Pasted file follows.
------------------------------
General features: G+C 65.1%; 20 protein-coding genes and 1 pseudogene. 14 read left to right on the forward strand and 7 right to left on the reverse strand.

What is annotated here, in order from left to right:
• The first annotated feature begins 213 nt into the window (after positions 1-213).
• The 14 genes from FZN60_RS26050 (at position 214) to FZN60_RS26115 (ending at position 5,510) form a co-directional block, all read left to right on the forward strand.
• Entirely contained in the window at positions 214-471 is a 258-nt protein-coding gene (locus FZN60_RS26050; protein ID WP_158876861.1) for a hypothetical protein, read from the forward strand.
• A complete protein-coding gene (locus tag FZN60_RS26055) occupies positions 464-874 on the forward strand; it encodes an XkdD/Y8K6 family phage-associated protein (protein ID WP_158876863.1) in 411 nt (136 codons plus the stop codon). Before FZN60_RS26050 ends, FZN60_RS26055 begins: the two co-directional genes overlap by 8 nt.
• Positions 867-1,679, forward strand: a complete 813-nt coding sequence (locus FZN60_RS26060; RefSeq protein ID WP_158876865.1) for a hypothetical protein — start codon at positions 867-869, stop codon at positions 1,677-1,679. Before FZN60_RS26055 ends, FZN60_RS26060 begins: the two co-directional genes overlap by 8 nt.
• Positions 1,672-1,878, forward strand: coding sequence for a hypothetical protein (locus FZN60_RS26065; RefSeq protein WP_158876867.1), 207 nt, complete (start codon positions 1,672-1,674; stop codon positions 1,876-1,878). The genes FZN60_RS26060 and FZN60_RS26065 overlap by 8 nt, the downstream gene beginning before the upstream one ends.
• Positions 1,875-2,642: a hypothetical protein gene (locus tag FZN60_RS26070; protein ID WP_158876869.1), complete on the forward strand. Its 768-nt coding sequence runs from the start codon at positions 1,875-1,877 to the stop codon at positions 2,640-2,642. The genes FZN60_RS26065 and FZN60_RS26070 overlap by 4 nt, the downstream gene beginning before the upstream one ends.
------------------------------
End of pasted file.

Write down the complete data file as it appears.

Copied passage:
General features: G+C 65.1%; 20 protein-coding genes and 1 pseudogene. 14 read left to right on the forward strand and 7 right to left on the reverse strand.

What is annotated here, in order from left to right:
• The first annotated feature begins 213 nt into the window (after positions 1-213).
• The 14 genes from FZN60_RS26050 (at position 214) to FZN60_RS26115 (ending at position 5,510) form a co-directional block, all read left to right on the forward strand.
• Entirely contained in the window at positions 214-471 is a 258-nt protein-coding gene (locus FZN60_RS26050; protein ID WP_158876861.1) for a hypothetical protein, read from the forward strand.
• A complete protein-coding gene (locus tag FZN60_RS26055) occupies positions 464-874 on the forward strand; it encodes an XkdD/Y8K6 family phage-associated protein (protein ID WP_158876863.1) in 411 nt (136 codons plus the stop codon). Before FZN60_RS26050 ends, FZN60_RS26055 begins: the two co-directional genes overlap by 8 nt.
• Positions 867-1,679, forward strand: a complete 813-nt coding sequence (locus FZN60_RS26060; RefSeq protein ID WP_158876865.1) for a hypothetical protein — start codon at positions 867-869, stop codon at positions 1,677-1,679. Before FZN60_RS26055 ends, FZN60_RS26060 begins: the two co-directional genes overlap by 8 nt.
• Positions 1,672-1,878, forward strand: coding sequence for a hypothetical protein (locus FZN60_RS26065; RefSeq protein WP_158876867.1), 207 nt, complete (start codon positions 1,672-1,674; stop codon positions 1,876-1,878). The genes FZN60_RS26060 and FZN60_RS26065 overlap by 8 nt, the downstream gene beginning before the upstream one ends.
• Positions 1,875-2,642: a hypothetical protein gene (locus tag FZN60_RS26070; protein ID WP_158876869.1), complete on the forward strand. Its 768-nt coding sequence runs from the start codon at positions 1,875-1,877 to the stop codon at positions 2,640-2,642. The genes FZN60_RS26065 and FZN60_RS26070 overlap by 4 nt, the downstream gene beginning before the upstream one ends.